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More household wealth in America sounds like good news, but it could also mean economic trouble.
The ratio of wealth to income has hit a recent record, according to Credit Suisse.The last time it was this high was during the Great Depression. And it came close two other times: 1999, the year before the dotcom bubble burst, and leading up to 2007, before the housing market crash.
Wealth has skyrocketed, driven mainly by the soaring stock market, and that has mostly benefited the rich. Income for the average person, meanwhile, hasn't been growing much.
Credit Suisse analysts found that the ratio of wealth to income is 6.5. For more than 100 years, it has typically fallen between 4 and 5.
"This is a worrying signal given that abnormally high wealth income ratios have always signaled recession in the past," the Credit Suisse report said.
Wealth per adult in the U.S. has risen every year since 2008. In fact, average wealth is now 19% above the pre-crisis peak hit in 2006, the report stated. And $31.5 trillion household wealth has been added to the U.S. since 2008.
While experts said it's normal for wealth to outpace income, especially after a recession, it becomes a problem when it rises so fast that people feel overly optimistic about their wealth.
Tim Yeager, chair of the Arkansas Bankers Association, said when wealth inequality increases, the likelihood of asset bubbles also rises.
"Stock market and financial industry wealth are always moving around looking for the highest returns and makes bubbles more likely," he said. "When the stock market gets hot, more people pour in and that amplifies the creation of a pending bubble.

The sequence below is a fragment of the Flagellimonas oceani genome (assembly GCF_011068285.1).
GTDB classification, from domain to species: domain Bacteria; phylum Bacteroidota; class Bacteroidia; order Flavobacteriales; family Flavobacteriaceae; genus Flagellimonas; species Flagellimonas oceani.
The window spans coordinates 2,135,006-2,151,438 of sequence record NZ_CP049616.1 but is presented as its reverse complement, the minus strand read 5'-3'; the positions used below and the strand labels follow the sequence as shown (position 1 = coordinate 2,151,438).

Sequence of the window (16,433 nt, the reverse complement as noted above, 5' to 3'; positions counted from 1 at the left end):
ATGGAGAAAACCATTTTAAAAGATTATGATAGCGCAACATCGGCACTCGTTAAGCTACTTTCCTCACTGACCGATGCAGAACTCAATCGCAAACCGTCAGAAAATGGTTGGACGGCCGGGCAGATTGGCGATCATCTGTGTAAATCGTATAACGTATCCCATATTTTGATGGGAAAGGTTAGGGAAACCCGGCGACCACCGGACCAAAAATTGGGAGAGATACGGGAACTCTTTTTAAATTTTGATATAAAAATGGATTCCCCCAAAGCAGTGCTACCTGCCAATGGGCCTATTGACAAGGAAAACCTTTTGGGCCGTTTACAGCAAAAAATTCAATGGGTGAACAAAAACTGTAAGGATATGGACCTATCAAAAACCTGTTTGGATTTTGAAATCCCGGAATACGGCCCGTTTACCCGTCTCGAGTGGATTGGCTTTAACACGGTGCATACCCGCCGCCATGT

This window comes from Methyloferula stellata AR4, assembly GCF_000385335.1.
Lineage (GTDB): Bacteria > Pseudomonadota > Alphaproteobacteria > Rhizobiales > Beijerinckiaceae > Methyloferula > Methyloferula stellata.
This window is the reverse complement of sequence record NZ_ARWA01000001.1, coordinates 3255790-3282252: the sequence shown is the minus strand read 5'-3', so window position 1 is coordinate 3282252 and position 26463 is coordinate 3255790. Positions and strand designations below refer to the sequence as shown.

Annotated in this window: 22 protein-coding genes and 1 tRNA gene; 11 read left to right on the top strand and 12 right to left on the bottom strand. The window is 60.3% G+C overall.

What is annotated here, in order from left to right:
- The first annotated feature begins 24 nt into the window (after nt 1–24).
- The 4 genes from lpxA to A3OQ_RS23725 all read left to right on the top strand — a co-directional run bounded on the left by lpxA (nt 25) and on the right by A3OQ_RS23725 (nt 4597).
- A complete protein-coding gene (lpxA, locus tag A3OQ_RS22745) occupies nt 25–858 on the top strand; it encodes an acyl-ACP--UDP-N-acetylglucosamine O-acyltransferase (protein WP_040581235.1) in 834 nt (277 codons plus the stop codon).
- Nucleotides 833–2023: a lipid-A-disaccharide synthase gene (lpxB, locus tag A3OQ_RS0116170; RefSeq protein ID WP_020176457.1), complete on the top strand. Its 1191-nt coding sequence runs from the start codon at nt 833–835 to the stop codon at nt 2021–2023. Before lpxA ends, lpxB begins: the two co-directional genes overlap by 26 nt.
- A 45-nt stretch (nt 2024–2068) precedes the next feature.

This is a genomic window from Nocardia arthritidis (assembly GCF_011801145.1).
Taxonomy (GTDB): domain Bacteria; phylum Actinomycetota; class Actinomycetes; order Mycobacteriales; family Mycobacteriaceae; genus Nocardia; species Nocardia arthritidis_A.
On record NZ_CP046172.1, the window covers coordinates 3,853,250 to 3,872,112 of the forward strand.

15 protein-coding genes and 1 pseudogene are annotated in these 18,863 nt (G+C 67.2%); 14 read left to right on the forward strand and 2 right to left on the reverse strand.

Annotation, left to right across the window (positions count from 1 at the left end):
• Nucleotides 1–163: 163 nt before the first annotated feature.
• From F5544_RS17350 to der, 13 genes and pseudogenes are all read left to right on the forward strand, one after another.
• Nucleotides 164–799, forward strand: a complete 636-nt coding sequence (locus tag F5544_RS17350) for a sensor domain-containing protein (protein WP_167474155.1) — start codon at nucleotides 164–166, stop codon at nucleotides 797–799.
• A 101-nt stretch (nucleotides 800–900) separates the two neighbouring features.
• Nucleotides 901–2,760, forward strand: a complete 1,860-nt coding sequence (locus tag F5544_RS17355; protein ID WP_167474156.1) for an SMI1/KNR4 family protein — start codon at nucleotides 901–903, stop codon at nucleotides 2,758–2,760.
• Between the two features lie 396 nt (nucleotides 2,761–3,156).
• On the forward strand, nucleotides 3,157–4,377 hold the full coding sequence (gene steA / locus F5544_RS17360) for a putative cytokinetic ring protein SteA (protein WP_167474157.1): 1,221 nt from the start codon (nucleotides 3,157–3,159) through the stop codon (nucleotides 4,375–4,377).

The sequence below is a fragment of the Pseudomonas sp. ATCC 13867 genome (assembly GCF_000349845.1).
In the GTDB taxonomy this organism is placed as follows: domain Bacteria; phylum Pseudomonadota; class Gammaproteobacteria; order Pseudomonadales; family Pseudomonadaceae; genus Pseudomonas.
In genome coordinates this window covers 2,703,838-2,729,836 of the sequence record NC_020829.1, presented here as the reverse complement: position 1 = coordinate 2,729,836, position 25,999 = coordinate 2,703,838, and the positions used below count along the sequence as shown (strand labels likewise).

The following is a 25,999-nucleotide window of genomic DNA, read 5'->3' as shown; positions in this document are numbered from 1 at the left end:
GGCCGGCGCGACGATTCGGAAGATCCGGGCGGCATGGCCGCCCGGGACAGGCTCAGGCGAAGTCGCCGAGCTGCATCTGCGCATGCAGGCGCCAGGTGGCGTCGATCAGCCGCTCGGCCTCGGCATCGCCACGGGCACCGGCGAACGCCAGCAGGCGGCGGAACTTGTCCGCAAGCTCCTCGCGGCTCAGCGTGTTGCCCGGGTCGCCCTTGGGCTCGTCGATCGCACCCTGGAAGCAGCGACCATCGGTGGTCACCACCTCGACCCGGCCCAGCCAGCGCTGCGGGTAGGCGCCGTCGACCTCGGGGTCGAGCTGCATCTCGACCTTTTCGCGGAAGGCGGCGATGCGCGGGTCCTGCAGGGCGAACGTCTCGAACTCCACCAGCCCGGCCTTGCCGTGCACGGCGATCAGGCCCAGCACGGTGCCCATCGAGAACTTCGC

Russell Price, senior economist at Ameriprise, is hopeful the income side of the equation will balance out soon. "The pockets of slack in the labor market are evaporating and job growth is very encouraging - both are needed to increase wages."
The fact that there's been three periods of high wealth to income ratios in 15 years has Yeager concerned. "These asset bubbles are becoming more frequent and that causes financial instability."
Federal Reserve Chair Janet Yellen said in a speech Friday the increasing inequality could dampen the economy. "It is no secret that the past few decades of widening inequality can be summed up as significant income and wealth gains for those at the very top and stagnant living standards for the majority," she said.
– There were quite a few disconnects at the recently concluded Annual Meetings of the International Monetary Fund and World Bank. Among the most striking was the disparity between participants’ interest in discussions of inequality and the ongoing lack of a formal action plan for governments to address it. This represents a profound failure of policy imagination – one that must urgently be addressed.
There is good reason for the spike in interest. While inequality has decreased across countries, it has increased within them, in the advanced and developing worlds alike. The process has been driven by a combination of secular and structural issues – including the changing nature of technological advancement, the rise of “winner-take-all” investment characteristics, and political systems favoring the wealthy – and has been turbocharged by cyclical forces.
In the developed world, the problem is rooted in unprecedented political polarization, which has impeded comprehensive responses and placed an excessive policy burden on central banks. Though monetary authorities enjoy more political autonomy than other policymaking bodies, they lack the needed tools to address effectively the challenges that their countries face.
In normal times, fiscal policy would support monetary policy, including by playing a redistributive role. But these are not normal times. With political gridlock blocking an appropriate fiscal response – after 2008, the United States Congress did not pass an annual budget, a basic component of responsible economic governance, for five years – central banks have been forced to bolster economies artificially. To do so, they have relied on near-zero interest rates and unconventional measures like quantitative easing to stimulate growth and job creation.